Classic Film of the Week #19: Room at the Top (1959)

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We all have dreams, ideas about what we want our futures to be like. This is a good thing: dreams give us motivation, something to strive for. But in the end, they're just products of our own minds, little fantasies we've conjured up. Real life is quite a bit different, sometimes for the worse, but sometimes for the better--the surprises that come with living can sometimes lead to much better things than we ever could have imagined for ourselves. But if we push these unexpected gifts away, keep clinging to those images we've created for ourselves, we might find all of the happiness life has to offer us slipping right through our fingers. This is the conundrum facing Laurence Harvey's Joe Lampton in the magnificent Room at the Top.

Laurence Harvey first wowed me with his disconcerting, emotionless performance in The Manchurian Candidate, and he is equally impressive here--this role is much more human, but he still has this fascinating alien quality about him, as if he's simply not capable of feeling emotions as deeply as the people around him. From the film's description, I was expecting the lead character to be your typical womanizing cad, but the film doesn't let you write off Joe Lampton quite so easily--certainly he has a misogynistic streak, and he is incredibly selfish, but he's also an orphan who lost both his parents in an air raid and was captured by the enemy right after joining the army, spending the remainder of the war as a POW. He's a man with a lot of emotional baggage, and marrying his way into the upper-class is how he's chosen to channel it, in the hopes that money can ease his pain. Further, in the beginning he doesn't actually intend to hurt anyone in his climb to the "room at the top": he is initially very attracted to Heather Sears' Susan Brown, daughter of the richest man in town, and it's hard not to sympathize with him when his legitimate attempts to go out with her are struck down only because he's not rich enough to suit her parents' tastes.

There are many films that examine and criticize Britain's class system, but this one still manages to be hard-hitting in several key scenes. A particularly brutal one sees Joe approach Susan and her friends and family at a restaurant, and they try to make him feel welcome by asking about people they know from his hometown, but he can only respond that he doesn't know those people--at least not personally. From his social position, knowing those people would be as likely as maintaining a personal friendship with the kind and queen. When he expresses this, their interest in him vanishes and they politely, but firmly, make it clear that he doesn't belong at their table. While Joe is not without personal flaws, these roadblocks preventing him even from going on a date with a girl outside of his class makes his desperate bid to get to the top a lot more understandable--anyone would get sick and tired of leading a life where you're constantly treated as "lesser".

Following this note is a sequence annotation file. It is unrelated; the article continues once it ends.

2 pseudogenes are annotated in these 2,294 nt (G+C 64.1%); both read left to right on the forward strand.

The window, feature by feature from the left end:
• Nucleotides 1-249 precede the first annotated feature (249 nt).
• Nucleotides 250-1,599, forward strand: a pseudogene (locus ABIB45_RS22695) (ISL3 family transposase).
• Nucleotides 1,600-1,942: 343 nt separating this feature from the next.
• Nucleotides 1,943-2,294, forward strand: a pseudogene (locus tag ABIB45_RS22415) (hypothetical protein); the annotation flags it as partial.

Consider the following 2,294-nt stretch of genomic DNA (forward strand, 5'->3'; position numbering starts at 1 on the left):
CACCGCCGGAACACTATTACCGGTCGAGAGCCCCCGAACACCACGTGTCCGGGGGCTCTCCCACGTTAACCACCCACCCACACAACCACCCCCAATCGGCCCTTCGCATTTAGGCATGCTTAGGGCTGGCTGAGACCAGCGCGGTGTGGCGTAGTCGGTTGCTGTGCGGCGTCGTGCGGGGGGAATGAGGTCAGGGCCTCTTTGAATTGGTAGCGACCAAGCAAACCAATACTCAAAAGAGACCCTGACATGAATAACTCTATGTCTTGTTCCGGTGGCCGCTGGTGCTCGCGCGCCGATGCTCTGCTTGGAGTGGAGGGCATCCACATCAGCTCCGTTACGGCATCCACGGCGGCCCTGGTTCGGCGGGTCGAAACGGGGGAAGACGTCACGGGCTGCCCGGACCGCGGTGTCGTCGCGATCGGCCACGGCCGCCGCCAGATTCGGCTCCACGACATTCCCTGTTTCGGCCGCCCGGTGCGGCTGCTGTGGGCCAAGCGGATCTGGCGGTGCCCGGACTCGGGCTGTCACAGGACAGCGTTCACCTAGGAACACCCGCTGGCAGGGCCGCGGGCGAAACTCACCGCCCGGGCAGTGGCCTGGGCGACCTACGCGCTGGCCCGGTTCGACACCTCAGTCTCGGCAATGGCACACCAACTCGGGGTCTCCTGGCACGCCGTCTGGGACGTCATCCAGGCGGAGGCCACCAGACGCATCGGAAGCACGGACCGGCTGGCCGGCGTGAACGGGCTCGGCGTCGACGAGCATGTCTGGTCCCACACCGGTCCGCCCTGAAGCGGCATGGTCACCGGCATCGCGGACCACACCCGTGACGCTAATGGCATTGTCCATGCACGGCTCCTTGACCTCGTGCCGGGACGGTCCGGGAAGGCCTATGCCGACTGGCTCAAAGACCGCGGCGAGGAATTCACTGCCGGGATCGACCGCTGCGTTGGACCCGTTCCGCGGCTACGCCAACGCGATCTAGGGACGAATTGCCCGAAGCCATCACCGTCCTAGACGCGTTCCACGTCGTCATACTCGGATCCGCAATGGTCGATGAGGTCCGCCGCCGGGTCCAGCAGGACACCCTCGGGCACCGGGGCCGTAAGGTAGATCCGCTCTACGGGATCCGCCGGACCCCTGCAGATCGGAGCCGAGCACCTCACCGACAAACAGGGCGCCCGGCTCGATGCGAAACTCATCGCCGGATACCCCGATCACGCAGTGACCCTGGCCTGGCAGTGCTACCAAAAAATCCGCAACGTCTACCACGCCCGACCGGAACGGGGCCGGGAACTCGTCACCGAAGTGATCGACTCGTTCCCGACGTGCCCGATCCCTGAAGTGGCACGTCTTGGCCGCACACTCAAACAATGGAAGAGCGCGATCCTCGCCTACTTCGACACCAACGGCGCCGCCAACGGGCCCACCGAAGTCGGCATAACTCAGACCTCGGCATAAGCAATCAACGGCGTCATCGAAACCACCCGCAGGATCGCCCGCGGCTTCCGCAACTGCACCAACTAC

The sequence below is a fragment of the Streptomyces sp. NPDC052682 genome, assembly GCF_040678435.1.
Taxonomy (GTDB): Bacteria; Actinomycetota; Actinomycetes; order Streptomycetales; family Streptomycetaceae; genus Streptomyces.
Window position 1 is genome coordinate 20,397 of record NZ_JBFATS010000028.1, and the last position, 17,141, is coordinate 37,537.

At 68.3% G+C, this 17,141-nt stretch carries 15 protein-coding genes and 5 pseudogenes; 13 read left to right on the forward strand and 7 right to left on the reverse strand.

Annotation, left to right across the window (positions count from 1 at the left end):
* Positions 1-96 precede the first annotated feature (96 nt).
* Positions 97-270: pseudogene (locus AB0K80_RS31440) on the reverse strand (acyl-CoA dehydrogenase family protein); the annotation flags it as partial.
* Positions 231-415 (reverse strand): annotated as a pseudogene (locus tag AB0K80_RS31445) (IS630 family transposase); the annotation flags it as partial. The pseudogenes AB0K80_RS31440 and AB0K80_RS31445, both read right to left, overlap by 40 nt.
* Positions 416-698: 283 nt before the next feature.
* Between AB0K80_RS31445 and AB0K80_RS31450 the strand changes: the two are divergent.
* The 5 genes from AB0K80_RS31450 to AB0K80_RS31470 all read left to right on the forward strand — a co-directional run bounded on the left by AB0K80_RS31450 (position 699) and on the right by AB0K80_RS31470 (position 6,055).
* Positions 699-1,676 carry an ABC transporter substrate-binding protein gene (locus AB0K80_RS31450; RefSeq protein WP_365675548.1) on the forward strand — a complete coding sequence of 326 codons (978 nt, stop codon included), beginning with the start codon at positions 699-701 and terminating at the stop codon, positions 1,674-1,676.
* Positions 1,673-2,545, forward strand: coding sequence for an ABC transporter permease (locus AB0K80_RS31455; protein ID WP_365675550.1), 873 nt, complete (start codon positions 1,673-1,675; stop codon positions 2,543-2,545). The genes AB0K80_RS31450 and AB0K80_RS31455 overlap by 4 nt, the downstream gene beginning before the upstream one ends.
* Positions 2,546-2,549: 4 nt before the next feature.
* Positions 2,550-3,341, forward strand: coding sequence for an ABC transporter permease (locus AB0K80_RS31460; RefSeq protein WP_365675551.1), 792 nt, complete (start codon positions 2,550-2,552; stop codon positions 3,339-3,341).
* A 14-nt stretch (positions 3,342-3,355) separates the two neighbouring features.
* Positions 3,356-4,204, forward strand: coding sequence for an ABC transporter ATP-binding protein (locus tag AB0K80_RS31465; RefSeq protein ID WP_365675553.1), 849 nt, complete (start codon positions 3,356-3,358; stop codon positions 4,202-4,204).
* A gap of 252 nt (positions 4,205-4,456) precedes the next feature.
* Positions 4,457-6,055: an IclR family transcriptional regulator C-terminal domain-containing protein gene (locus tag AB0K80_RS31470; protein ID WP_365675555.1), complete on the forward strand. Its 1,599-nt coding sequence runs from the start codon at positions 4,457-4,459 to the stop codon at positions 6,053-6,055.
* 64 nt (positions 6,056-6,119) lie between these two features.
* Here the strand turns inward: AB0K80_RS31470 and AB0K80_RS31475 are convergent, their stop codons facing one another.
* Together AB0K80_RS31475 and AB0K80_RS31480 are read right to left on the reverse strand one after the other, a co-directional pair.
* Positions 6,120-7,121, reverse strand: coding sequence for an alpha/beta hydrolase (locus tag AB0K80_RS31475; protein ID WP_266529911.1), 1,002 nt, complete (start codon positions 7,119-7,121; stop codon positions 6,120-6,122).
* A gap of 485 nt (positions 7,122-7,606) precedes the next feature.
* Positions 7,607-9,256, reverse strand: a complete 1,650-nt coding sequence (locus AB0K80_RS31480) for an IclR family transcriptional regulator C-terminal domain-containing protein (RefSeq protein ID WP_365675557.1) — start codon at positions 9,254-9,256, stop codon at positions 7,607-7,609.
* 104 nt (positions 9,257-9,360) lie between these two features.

An interesting dynamic of the film is that while Susan's parents are vehemently opposed to her going out with Joe, it is suggested that Susan's own father was from a lower-class and her mother defied her own parents to marry him. And so, when a lower-class man does manage to infiltrate the higher ranks, he fights to make sure no others can join him--an example of how indefensibly ruthless this system is. This also serves as a rather dark prophecy for Susan: we can look at her and say she's young, from a new generation that doesn't have to abide by the same rules as the previous one, or that she's kind and has a more open heart than her parents, but in truth she's probably no different than her mother was at the same age. Eventually, society will surely corrupt her in the same ways. But, in the moment, her parents are the enemy and she's the one holding the white flag--she's charmed by Joe and willing to take the consequences of being with him. Everything is coming together; and then comes Alice.

I watched this film as part of Simone Signoret's Summer Under the Stars day on TCM. It was the first film I've seen from Signoret, and from the first moment she appeared on screen I was hooked. I was captivated by her for the rest of the movie: she has such a strong presence in her scenes that even Harvey can't compete with. She's an actress that makes you shut up and take notice, not because she's bold or loud, but instead because she's so quiet and subtle. You pay attention because you're scared of missing even a single word, a single glance of her haunting eyes. She won a Best Actress Oscar for her performance, and while she was up against some pretty stiff competition--Audrey Hepburn in The Nun's Story, which I believe to be her best performance, and Katharine Hepburn and Elizabeth Taylor in Suddenly, Last Summer, a film I admittedly have yet to see--I think the judges made the right call. This is a once-in-a-lifetime kind of performance, and one that deserved to be recognized as such.

Signoret's Alice is indeed quite unlike most "cougar" characters you've seen in film: she's not predatory or even seductive in her relationship with the younger Joe. She's a strong woman, so strong that she's not afraid to be vulnerable or admit how broken she is from her deeply unsatisfying life, complete with a husband who is the real womanizing cad of the film. Her romance with Joe provides the film its emotional core, a connection between two damaged people that is deeply and achingly felt. Her chemistry with Harvey is rock-solid and makes his inner conflict between what he has and what he's always dreamed of all the more unbearable. The look on his face in the final scene of the film says it all: it's a brutal, yet perfect conclusion to this bleak, heartbreaking story.

Room at the Top comes highly recommended.

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